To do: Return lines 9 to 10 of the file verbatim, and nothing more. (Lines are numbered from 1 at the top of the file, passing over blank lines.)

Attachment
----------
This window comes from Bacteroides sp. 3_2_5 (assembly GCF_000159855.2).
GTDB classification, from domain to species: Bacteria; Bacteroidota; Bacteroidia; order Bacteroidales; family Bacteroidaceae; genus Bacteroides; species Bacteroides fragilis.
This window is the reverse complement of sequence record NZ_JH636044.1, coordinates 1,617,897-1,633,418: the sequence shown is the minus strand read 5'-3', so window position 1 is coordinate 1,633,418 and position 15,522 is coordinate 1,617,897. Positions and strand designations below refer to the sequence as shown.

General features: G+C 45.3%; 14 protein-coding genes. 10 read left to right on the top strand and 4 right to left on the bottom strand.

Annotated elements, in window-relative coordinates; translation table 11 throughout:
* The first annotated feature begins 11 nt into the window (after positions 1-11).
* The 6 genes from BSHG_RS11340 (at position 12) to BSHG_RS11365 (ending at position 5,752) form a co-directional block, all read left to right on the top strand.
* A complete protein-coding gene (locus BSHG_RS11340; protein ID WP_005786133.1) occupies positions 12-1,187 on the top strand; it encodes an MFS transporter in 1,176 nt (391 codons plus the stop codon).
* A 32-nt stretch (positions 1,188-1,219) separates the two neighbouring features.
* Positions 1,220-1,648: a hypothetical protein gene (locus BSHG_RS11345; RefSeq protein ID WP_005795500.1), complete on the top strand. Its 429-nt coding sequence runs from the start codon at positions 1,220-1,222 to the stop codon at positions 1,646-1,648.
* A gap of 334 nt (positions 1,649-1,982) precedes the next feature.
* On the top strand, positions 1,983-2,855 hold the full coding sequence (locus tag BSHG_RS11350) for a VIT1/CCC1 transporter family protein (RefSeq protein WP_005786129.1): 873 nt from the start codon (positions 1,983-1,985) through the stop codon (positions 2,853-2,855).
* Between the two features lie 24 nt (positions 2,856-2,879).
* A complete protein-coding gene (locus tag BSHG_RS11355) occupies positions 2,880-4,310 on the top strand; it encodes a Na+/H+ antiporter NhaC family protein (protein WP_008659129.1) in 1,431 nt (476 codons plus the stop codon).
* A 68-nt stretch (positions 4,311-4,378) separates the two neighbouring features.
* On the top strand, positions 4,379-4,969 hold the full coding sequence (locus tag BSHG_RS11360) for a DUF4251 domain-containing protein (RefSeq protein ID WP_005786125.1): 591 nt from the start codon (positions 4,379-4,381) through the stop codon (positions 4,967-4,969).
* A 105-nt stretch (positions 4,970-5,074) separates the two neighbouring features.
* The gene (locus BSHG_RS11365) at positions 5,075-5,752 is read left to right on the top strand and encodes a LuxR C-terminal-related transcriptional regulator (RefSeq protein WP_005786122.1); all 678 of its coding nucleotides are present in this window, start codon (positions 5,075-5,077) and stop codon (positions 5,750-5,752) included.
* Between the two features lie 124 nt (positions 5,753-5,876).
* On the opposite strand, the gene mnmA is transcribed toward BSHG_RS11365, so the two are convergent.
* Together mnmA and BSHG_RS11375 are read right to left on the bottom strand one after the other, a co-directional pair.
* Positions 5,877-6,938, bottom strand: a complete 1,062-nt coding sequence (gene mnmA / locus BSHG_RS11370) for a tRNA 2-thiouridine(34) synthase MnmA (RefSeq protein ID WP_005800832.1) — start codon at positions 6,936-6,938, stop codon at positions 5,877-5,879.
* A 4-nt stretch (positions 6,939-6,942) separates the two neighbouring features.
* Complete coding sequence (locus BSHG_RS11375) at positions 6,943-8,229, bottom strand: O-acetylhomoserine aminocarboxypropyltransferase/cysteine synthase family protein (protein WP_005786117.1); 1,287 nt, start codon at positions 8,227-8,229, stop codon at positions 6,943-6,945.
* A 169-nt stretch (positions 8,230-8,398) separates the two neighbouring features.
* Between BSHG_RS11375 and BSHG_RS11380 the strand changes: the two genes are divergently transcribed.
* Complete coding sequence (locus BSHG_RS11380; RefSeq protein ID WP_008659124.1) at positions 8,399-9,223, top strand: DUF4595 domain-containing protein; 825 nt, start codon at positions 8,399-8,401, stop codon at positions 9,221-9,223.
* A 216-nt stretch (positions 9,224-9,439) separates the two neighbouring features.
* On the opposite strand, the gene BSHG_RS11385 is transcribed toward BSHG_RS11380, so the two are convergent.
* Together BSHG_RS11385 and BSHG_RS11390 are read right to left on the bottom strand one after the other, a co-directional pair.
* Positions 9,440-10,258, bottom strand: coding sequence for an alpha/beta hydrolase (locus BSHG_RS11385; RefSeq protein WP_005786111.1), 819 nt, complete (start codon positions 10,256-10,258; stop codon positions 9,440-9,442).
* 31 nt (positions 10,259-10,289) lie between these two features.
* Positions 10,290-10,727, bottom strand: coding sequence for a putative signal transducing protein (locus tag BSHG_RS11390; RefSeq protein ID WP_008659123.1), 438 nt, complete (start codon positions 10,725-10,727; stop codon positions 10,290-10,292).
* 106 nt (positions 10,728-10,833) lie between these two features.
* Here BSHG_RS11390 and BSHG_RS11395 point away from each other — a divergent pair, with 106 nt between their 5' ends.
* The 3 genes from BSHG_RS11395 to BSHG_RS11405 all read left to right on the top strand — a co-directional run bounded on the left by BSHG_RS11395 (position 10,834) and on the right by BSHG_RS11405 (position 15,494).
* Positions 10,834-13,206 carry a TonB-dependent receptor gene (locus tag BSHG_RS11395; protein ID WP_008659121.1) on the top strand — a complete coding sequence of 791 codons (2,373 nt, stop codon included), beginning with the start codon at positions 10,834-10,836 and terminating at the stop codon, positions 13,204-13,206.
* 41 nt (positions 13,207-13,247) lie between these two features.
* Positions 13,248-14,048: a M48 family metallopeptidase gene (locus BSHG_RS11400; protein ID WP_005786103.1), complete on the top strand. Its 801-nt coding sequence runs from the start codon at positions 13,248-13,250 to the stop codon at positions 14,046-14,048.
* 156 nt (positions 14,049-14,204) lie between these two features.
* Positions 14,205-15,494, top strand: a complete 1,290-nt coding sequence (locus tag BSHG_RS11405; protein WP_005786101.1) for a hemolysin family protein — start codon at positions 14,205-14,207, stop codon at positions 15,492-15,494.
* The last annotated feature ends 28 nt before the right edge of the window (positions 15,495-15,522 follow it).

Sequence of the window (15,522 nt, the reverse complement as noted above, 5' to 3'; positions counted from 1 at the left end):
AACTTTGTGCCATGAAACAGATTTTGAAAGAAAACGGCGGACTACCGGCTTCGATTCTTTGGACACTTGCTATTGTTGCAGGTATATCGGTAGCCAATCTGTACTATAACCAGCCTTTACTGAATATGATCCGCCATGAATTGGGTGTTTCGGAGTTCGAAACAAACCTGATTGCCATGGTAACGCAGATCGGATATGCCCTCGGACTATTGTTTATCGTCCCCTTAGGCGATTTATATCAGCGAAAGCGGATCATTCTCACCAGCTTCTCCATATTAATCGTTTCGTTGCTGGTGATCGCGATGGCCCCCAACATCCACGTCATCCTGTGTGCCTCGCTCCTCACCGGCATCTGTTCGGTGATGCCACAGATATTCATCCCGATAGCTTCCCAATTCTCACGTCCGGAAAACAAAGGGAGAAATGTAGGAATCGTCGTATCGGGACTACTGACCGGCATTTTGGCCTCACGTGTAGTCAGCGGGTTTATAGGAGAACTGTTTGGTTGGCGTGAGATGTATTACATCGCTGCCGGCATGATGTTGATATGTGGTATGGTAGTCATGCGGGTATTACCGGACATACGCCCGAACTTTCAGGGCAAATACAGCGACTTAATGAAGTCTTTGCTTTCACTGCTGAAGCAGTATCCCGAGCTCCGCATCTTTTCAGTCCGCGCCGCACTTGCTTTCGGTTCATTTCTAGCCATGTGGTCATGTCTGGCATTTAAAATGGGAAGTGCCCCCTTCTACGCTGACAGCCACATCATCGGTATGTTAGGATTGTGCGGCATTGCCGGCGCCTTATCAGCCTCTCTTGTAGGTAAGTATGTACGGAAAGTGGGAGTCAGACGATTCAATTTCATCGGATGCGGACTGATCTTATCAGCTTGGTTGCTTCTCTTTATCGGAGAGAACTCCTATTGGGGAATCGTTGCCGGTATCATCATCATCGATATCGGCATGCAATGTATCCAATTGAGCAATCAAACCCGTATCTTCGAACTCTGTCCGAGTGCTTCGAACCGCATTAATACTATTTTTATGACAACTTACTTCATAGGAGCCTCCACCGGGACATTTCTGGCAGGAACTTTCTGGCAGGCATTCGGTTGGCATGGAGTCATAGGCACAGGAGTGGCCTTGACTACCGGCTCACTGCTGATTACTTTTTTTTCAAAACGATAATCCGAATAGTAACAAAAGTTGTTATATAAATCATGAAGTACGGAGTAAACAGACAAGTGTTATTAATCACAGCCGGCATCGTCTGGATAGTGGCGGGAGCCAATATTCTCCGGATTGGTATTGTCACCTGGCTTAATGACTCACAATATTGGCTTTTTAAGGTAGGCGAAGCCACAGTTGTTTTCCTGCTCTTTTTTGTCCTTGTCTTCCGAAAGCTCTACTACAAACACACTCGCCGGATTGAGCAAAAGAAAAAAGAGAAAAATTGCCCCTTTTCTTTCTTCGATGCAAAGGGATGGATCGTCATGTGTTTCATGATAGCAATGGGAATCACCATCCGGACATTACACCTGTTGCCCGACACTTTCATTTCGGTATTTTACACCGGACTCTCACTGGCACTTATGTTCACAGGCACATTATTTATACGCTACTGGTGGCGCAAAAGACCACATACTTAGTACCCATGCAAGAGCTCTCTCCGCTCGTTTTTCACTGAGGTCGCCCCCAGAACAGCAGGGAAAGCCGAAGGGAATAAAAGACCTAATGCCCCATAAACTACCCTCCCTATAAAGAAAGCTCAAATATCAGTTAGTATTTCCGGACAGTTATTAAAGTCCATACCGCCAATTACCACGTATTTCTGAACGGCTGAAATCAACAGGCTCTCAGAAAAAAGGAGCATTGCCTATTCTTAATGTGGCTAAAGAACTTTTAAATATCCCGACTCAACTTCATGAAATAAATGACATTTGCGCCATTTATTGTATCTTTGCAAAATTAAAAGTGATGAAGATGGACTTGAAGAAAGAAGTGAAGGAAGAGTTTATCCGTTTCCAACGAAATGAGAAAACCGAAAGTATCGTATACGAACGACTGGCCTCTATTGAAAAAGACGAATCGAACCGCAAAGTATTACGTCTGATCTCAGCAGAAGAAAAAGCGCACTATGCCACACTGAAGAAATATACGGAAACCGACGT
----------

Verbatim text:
* A 32-nt stretch (positions 1,188-1,219) separates the two neighbouring features.
* Positions 1,220-1,648: a hypothetical protein gene (locus BSHG_RS11345; RefSeq protein ID WP_005795500.1), complete on the top strand. Its 429-nt coding sequence runs from the start codon at positions 1,220-1,222 to the stop codon at positions 1,646-1,648.